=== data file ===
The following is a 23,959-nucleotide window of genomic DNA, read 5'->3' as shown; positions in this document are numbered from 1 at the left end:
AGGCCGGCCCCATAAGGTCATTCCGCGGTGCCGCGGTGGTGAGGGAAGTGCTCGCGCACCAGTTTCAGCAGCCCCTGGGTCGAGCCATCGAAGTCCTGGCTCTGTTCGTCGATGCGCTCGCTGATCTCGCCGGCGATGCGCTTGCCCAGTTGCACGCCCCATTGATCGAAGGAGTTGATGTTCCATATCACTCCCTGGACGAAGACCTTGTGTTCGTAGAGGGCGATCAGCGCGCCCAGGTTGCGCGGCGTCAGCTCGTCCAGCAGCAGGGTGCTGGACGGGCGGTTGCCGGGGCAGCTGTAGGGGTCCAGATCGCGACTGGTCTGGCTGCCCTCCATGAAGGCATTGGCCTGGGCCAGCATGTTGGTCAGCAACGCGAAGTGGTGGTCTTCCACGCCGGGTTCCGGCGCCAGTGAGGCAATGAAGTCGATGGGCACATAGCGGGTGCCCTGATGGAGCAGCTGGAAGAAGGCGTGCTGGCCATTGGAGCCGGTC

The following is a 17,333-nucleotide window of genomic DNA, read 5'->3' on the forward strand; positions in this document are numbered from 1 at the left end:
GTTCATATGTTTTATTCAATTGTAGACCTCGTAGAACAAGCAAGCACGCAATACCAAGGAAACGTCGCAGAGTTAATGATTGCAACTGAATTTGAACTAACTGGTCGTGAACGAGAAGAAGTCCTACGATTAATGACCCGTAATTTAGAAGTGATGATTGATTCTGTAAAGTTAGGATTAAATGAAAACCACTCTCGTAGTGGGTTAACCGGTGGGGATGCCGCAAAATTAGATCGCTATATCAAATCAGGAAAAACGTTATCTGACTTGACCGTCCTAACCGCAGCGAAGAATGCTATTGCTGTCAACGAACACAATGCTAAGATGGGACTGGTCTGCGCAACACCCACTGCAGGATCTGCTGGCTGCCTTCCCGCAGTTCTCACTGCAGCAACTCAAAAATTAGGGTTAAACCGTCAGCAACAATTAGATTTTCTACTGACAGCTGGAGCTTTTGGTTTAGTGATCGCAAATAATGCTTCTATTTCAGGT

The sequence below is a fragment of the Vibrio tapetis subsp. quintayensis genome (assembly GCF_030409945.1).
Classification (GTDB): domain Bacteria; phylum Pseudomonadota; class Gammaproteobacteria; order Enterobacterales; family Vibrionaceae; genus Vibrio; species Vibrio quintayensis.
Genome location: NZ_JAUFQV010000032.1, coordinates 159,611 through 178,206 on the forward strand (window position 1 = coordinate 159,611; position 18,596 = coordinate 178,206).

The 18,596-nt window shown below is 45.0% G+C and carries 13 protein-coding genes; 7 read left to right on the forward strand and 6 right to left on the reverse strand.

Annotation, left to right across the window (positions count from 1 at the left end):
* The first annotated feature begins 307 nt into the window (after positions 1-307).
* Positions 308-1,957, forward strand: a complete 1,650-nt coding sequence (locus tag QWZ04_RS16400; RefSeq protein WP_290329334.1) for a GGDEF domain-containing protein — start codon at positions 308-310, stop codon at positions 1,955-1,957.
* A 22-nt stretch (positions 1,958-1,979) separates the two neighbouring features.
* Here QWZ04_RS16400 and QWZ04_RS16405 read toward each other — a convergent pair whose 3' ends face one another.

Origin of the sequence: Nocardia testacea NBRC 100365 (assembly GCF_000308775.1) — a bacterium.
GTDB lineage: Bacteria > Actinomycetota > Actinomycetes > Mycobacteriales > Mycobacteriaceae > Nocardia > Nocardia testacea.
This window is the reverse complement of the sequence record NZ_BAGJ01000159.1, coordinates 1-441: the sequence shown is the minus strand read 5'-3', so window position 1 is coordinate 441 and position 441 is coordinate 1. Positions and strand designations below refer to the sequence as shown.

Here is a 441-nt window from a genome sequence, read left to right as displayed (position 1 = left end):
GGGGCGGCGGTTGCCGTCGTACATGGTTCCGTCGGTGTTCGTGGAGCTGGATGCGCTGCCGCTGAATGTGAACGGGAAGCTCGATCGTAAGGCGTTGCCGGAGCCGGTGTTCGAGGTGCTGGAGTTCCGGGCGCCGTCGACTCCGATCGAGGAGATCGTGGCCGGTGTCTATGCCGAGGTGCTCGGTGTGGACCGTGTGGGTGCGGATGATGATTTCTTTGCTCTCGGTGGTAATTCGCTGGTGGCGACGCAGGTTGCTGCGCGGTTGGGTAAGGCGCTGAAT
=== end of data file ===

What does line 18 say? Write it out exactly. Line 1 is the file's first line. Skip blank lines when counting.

GGGGCGGCGGTTGCCGTCGTACATGGTTCCGTCGGTGTTCGTGGAGCTGGATGCGCTGCCGCTGAATGTGAACGGGAAGCTCGATCGTAAGGCGTTGCCGGAGCCGGTGTTCGAGGTGCTGGAGTTCCGGGCGCCGTCGACTCCGATCGAGGAGATCGTGGCCGGTGTCTATGCCGAGGTGCTCGGTGTGGACCGTGTGGGTGCGGATGATGATTTCTTTGCTCTCGGTGGTAATTCGCTGGTGGCGACGCAGGTTGCTGCGCGGTTGGGTAAGGCGCTGAAT